Taiwan-based company Hong You Technology exported 12,000 tonnes of toxic waste to Malaysia last year. The company claims to have been authorised to do so by the Malaysian as well as Taiwanese authorities. But the Taiwan government asserts that the documents used to obtain the export permit were false. If proven guilty, the company will be forced to take back the toxic waste.
UK's health secretary, John Reid, angered campaigners and anti-smoking groups when he observed that smoking is one of the few pleasures left for the poor on sink estates and in working men's clubs. Reid said the middle classes were obsessed with giving instructions to people from lower socio-economic backgrounds, and that smoking was not one of the worst problems facing poorer people. The comments put Reid at some distance from UK Prime Minister Tony Blair.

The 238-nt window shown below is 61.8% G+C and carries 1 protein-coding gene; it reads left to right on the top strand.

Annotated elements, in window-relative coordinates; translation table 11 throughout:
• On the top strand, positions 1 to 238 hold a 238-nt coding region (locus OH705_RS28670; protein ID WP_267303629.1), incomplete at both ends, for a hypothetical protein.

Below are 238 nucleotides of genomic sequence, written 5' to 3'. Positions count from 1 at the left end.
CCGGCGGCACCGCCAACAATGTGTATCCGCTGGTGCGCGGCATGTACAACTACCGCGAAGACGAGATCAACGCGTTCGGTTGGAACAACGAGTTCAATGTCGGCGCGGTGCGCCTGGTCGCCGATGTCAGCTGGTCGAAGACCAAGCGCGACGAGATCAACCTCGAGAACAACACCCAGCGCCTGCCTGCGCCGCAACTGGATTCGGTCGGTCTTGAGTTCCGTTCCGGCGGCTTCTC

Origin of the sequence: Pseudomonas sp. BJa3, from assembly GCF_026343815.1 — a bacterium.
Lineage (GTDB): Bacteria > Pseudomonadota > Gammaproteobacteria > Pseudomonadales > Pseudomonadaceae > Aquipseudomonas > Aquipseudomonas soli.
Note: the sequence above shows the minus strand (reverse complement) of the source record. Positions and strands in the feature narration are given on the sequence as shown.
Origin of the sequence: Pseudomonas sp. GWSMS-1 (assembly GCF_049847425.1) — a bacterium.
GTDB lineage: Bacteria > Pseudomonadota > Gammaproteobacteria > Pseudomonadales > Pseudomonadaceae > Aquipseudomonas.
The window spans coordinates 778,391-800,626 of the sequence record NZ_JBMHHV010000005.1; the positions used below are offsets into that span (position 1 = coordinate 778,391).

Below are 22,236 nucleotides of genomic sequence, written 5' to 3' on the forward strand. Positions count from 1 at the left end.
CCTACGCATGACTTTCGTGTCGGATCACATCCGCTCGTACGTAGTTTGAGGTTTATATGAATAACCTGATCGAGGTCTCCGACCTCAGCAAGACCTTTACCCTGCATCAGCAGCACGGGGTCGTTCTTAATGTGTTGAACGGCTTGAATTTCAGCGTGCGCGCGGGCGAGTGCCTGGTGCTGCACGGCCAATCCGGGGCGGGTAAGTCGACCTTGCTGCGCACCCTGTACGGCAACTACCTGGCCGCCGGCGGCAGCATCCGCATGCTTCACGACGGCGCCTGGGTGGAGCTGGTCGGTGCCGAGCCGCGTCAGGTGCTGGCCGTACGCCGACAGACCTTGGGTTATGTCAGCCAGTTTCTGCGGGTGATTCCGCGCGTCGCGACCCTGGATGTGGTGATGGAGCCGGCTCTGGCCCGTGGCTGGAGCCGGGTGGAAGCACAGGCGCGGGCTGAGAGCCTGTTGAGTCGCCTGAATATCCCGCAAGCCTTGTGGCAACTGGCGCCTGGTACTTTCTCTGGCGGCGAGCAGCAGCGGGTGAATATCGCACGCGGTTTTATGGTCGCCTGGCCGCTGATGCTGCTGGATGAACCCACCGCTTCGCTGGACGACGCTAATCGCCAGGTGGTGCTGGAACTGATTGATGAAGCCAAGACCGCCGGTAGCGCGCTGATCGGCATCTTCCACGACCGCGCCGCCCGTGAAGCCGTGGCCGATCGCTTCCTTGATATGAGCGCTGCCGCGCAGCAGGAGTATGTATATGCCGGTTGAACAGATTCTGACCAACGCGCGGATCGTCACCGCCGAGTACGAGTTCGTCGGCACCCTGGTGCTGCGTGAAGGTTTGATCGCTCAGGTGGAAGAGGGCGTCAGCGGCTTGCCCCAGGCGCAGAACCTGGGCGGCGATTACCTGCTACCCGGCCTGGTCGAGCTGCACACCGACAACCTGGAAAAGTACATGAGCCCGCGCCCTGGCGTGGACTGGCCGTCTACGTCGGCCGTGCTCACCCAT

The German government will urge the European Commission to commence the process of setting limits for exhaust pollutants under the Euro V emission standards, scheduled to become binding for European vehicles in 2010. The commission will be asked not to wait till 2007 and, instead, formulate a relevant directive by the end of 2004. On this basis, the German government would be able offer tax breaks for vehicles that satisfy Euro V standards as of 2005.
The Holland Board of Public Works, a community-owned utility in Holland city in Michigan, USA, will spend US $1,590 to swap mercury-filled thermometers for digital ones to phase out the potentially toxic metal. The trade-in programme is estimated to put 1,000 mercury-based thermometers, containing about 1.4 kilogrammes of mercury, out of use. The sale of mercury thermometers has been banned in Michigan since 2003.
Bhutan's trade ministry and its National Environment Commission (NEC) have collaborated with Bharat Petroleum Corporation Limited of India to launch ultra low sulphur diesel (ULSD) in Thimphu. The fuel could go a long way in reducing emission-linked respiratory problems and prove less harmful for the natural environment.
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